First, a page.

Everything’s Coming Up Mitsubishi | Autance

After a dip in 2020, Mitsubishi once again sold more than 100,000 units in 2021.

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Everything’s Coming Up Mitsubishi | Autance © Everything’s Coming Up Mitsubishi | Autance

My good vibes about my new egg-shaped forlorn electric car known as the Mitsubishi i-MiEV have got to be retroactive. Despite the lineup that it has, Mitsubishi’s sales performance has been strong in recent years. I love that for them. I think. Sorry, my sarcasm pills are currently being metabolized in my liver.

Welcome to Headlight. This is a daily news feature that lights up one current event in the car world and breaks it down by three simple subheadings: What Happened, Why It Matters, and What To Look For Next. Look for it in the morning (Eastern time) every weekday.

What Happened?

Mitsubishi recently announced sales results for 2021, and things were fairly good, all things considered. Like, 100,000 units good. In fact, Mitsubishi has moved more than 100,000 units for four out of the past five years. Specifically, 2019 was the company’s best year since 2007 with 121,046 units sold, roughly double the 62,227 units sold in 2014, and the general trend has been going up. The only year out of the past five it didn’t move 100,000 units was 2020, which we all know was a dumpster-fire year of COVID-related shutdowns and the beginning of the complete unraveling of global supply chains.

If you parse out Mitsubishi’s sales numbers, the Outlander Sport leads Mitsubishi’s sales charts, with 34,216 units moved last year. The completely unrelated Nissan-based Outlander comes in second place at 33,883 (2,250 more for the Outlander PHEV). Even the dinky rattle-can rollerskate Mirage moved a healthy 22,741 units.

For reference, Mitsubishi sold more than five times the amount of cars that Alfa Romeo did.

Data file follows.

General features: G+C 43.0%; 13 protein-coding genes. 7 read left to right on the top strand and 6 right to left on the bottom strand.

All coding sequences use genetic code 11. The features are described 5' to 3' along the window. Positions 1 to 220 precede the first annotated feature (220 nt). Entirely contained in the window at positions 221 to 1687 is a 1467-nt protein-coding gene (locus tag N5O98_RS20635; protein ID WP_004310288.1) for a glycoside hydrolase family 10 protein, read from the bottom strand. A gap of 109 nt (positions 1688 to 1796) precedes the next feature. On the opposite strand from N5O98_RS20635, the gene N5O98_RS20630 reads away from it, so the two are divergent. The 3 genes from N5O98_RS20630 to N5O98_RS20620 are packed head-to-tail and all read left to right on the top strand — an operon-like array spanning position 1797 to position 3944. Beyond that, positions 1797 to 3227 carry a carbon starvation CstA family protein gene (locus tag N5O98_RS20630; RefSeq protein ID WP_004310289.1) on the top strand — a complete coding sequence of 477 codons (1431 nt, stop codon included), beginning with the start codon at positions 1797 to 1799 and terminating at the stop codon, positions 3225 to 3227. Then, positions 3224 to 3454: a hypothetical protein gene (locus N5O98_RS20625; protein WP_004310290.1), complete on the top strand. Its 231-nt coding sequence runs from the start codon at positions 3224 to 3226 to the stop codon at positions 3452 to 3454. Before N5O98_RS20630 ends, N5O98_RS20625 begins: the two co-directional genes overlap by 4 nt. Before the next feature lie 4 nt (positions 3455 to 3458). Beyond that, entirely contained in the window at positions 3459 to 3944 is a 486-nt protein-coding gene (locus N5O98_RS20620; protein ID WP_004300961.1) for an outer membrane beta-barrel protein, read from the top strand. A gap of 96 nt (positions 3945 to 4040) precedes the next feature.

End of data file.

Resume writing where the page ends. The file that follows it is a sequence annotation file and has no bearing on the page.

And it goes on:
Why It Matters

It doesn’t take an optometrist to see that Mitsubishi’s lineup is old and bad. The Outlander Sport is on its third facelift. It’s the automotive equivalent of when your mom batch-made spaghetti on Sunday evening and served it for dinner every day for the next week. It is now the proverbial Friday, and here we are, still eating nearly week-old spaghetti. Underneath, the Outlander Sport and Mirage are basically the same cars that were introduced in 2010 and 2014, respectively. 

This suggests how absolutely starved for product the American car market is. True, Mitsubishi’s appeal of a basic, cheap, mechanically robust vehicle could be appealing to a curmudgeon on a budget, but outside of that vacuum, Mitsubishi’s lineup is generally bad. The $11,000 discounted Mirage G4 I wrote about last year no longer exists, and even the most spartan Mirages have rocketed back up to (or even surpassed) their kind of high MSRP. 

New cars selling at their MSRP sans incentives does mean good things for Mitsubishi’s bottom line, but buyers might find themselves trapped in lackluster cars with not-so-good depreciation figures. It doesn’t matter what it is right now, if it has four wheels and an engine, someone will buy it. Except for the Eclipse Cross, which peaked at 19,661 units in 2019 but dropped to 10,319 units in 2020 and 8,947 units in 2021. Apparently the name has not been enough to keep people interested.

What To Expect Next

It seems like Mitsubishi might be primed for a renaissance. The Mirage, Eclipse Cross, and Outlander Sport aren’t so good, but reviews for the new Nissan-based Outlander have been fairly positive. Mitsubishi has more new (and likely Nissan-based) product in the pipeline. If it can somehow keep the momentum going, but with better cars, Mitsuishi just might pull itself from laughing stock to a competitor that we all can take seriously, for once in a long time.

I wouldn’t hold my breath for a modern Starion or Galant VR-4, though. 

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